Arriving in Bulgaria during March means witnessing countless wrists covered with the red and white bands of Martenitsa. Worn and exchanged beginning the first of March on the holiday of “Baba Marta” (Grandmother March), these bands are believed to bring health and fortune in the coming spring. The bands are worn by men in business suits, children playing in parks…just about every class and demographic of the population you can imagine.
Not limited to class, sex, or age – Martenitsa isn’t just limited to limbs either. The red and white combinations can be found on the side of buildings, homes, and in trees like the one above, somewhere along the way up Vitosha Mountain.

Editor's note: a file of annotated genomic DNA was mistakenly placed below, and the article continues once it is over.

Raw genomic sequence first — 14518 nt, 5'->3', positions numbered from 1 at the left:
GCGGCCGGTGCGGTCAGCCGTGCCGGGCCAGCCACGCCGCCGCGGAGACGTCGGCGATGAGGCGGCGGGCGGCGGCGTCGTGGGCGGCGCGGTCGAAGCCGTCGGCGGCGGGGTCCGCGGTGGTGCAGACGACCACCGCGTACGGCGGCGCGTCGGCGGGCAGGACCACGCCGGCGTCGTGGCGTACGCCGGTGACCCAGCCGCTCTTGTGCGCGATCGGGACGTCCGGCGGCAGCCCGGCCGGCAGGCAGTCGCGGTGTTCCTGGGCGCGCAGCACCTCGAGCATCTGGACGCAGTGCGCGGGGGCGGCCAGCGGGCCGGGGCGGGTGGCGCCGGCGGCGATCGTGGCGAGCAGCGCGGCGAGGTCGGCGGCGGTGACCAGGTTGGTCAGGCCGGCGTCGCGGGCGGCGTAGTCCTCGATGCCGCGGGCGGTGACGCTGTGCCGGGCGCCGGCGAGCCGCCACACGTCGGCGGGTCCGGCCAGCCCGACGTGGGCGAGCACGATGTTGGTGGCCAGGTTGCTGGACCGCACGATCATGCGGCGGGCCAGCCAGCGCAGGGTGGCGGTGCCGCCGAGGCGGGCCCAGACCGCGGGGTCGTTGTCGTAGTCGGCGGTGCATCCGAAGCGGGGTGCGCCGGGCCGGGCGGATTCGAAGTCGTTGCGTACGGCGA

Martenitsa is one of the first things I noticed in Sofia, so much so that my curiosity – and someone kind enough to indulge it – brought me one for good luck the day after I first inquired about it. Meant to be given and received, the typical Martenitsa is worn until one sees a stork, or a budding tree – although these interpretations vary as they often do with ancient traditions. Whether it’s a stork, blossoming tree, or simply the end of the month, Martenitsas are tied to the nearest tree or bush given the occasion. Or, for travelers, kept in their backpacks for good luck as needed.